Thales Alenia Space delivers the high gain antenna for the Euclid space telescope
Thales Alenia Space in Spain is responsible for the Euclid communications system, one of its major contracts in 30 years of activity in Spain
The mission, to be launched in 2022, will study dark energy and dark matter to help understand the origin of the accelerating expansion of the Universe.
Madrid, December 10, 2020 - Thales Alenia Space, a joint venture between Thales (67%) and Leonardo (33%), has delivered the K-band high gain antenna to be integrated with the rest of the Euclid satellite in its plant in Turin. Thales Alenia Space in Spain is responsible for the deep space communications system, which comprises the communications panel delivered in 2019 and the high gain antenna, built by Thales Alenia Space in Rome. Thales Alenia Space in Italy is the satellite prime contractor of the Euclid mission and also responsible for the service module while Airbus in France as main industrial partner is developing the instrument.
Euclid, an astronomy and astrophysics mission of the European Space Agency (ESA) scheduled for launch in 2022 on a Soyuz rocket from Europe’s Spaceport in French Guiana, will survey the sky with a 1.2 m diameter space telescope to explore dark energy and dark matter and understand the origin of the accelerating expansion of the Universe.
Euclid will map the general structure of the Universe over 10 billion light years to show its expansion and growth during the last three-quarters of its history. The mission is designed to address two of the most important questions in cosmology today: How did the Universe originate and why is it expanding at an accelerating rate, rather than slowing down due to the gravitational attraction of its constituent matter?
Communicating at 1.5 million kilometers
Euclid will map the 3D distribution of up to two billion galaxies and associated dark matter during a six-year mission, covering most of the observable sky outside our Milky Way. The complete survey consists of 150 thousands high definition images with associated colour and spectral information, resulting in close to a petabyte of data to be downlinked. This huge amount of data will be transmitted by the satellite from its orbit around the L2 Sun-Earth Lagrangian point at a distance of 1.5 million kilometers from the Earth, using its K-band (26 GHz) radiofrequency data transmission system to the ESA's 35m deep space stations located in Cebreros, Spain, and Malargüe, Argentina. Euclid also incorporates an X-band system to control and monitor the spacecraft, and measure its distance to Earth.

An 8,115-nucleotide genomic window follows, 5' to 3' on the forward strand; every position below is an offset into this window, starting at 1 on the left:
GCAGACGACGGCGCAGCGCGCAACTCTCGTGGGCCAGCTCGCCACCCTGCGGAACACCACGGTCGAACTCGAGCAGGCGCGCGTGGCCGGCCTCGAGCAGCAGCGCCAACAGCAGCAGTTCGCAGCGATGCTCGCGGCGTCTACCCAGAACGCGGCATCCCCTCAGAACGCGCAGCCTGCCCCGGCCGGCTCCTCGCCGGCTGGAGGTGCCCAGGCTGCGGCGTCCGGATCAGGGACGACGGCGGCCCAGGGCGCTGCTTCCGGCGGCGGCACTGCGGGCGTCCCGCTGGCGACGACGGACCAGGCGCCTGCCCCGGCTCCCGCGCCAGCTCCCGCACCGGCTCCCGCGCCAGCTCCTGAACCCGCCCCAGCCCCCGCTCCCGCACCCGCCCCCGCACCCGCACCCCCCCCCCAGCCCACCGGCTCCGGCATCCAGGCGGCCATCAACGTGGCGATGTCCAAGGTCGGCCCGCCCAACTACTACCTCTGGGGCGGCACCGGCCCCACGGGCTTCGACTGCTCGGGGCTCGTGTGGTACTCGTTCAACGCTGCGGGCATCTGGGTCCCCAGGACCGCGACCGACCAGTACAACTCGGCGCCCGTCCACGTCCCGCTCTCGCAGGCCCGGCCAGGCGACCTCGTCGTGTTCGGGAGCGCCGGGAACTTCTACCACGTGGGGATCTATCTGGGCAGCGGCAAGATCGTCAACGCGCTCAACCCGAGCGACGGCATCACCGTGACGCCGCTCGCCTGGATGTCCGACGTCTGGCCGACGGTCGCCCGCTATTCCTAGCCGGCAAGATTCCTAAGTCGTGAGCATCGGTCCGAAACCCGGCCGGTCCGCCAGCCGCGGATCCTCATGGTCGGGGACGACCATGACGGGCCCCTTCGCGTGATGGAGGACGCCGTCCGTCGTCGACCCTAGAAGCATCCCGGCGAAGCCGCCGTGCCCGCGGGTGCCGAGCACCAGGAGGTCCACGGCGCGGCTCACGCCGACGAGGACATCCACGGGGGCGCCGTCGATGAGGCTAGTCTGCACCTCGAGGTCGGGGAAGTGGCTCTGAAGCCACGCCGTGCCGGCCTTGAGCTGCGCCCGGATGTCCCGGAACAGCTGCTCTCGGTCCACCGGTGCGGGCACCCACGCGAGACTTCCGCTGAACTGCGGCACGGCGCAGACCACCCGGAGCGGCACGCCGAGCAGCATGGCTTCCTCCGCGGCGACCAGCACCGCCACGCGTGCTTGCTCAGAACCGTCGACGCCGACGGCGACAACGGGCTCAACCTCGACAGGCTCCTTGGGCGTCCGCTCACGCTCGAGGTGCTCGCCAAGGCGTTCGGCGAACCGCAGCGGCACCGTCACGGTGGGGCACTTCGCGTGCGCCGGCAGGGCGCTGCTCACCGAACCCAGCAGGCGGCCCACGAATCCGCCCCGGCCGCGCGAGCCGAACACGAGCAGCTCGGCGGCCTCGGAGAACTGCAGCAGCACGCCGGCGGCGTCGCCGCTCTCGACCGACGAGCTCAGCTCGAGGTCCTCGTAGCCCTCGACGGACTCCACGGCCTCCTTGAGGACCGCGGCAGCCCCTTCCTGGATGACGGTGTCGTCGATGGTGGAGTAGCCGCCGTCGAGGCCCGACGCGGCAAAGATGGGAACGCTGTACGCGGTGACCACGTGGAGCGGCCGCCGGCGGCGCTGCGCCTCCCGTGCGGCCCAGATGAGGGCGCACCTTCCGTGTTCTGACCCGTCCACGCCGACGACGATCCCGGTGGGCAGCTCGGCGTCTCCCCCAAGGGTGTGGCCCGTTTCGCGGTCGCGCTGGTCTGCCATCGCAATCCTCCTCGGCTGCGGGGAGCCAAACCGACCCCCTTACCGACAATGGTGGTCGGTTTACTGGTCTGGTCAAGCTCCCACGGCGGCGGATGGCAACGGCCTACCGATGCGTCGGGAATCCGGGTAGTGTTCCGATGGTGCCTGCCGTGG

Thales Alenia Space in Spain is specialized in satellite communications, building on a long heritage in TT&C and data transmission systems for all type of space missions, including missions in low Earth orbit, geostationary orbit, lunar orbit (Smart-1, KPLO, ESPRIT), the Moon’s surface (VIPER, NOVA-C), science missions orbiting around the L2 Lagrangian point (Herschel, Planck, Euclid, WFIRST, PLATO) and missions to asteroids (HERA).
The Euclid K-band deployable and steerable high gain antenna draws on Thales Alenia Space in Italy’s unique expertise in this domain in exploration missions to the Solar System, like Cassini-Huygens (Saturn), BepiColombo (Mercury) and ExoMars (Mars).
Thales Alenia Space in Italy has also provided the X-band Transponder, while the X-band and K-band Traveling Wave Tube Amplifiers (TWTA) have been developed by Thales Alenia Space in Belgium.
The Service Module and the Payload Module are currently under their final integration tests, respectively in Thales Alenia Space in Turin and in Airbus in Toulouse.
After the mating of the 2 modules and the large Sunshield Solar array, expected in Thales Alenia Space in Turin in the third quarter of 2021, the full flight model spacecraft will be subjected to the environmental test campaign, paving the way to its launch.
ABOUT THALES ALENIA SPACE
Drawing on over 40 years of experience and a unique combination of skills, expertise and cultures, Thales Alenia Space delivers cost-effective solutions for telecommunications, navigation, Earth observation, environmental management, exploration, science and orbital infrastructures. Governments and private industry alike count on Thales Alenia Space to design satellite-based systems that provide anytime, anywhere connections and positioning, monitor our planet, enhance management of its resources, and explore our Solar System and beyond. Thales Alenia Space sees space as a new horizon, helping to build a better, more sustainable life on Earth. A joint venture between Thales (67%) and Leonardo (33%), Thales Alenia Space also teams up with Telespazio to form the parent companies’ Space Alliance, which offers a complete range of services. Thales Alenia Space posted consolidated revenues of approximately 2.15 billion euros in 2019 and has around 7,700 employees in nine countries. www.thalesaleniaspace.com
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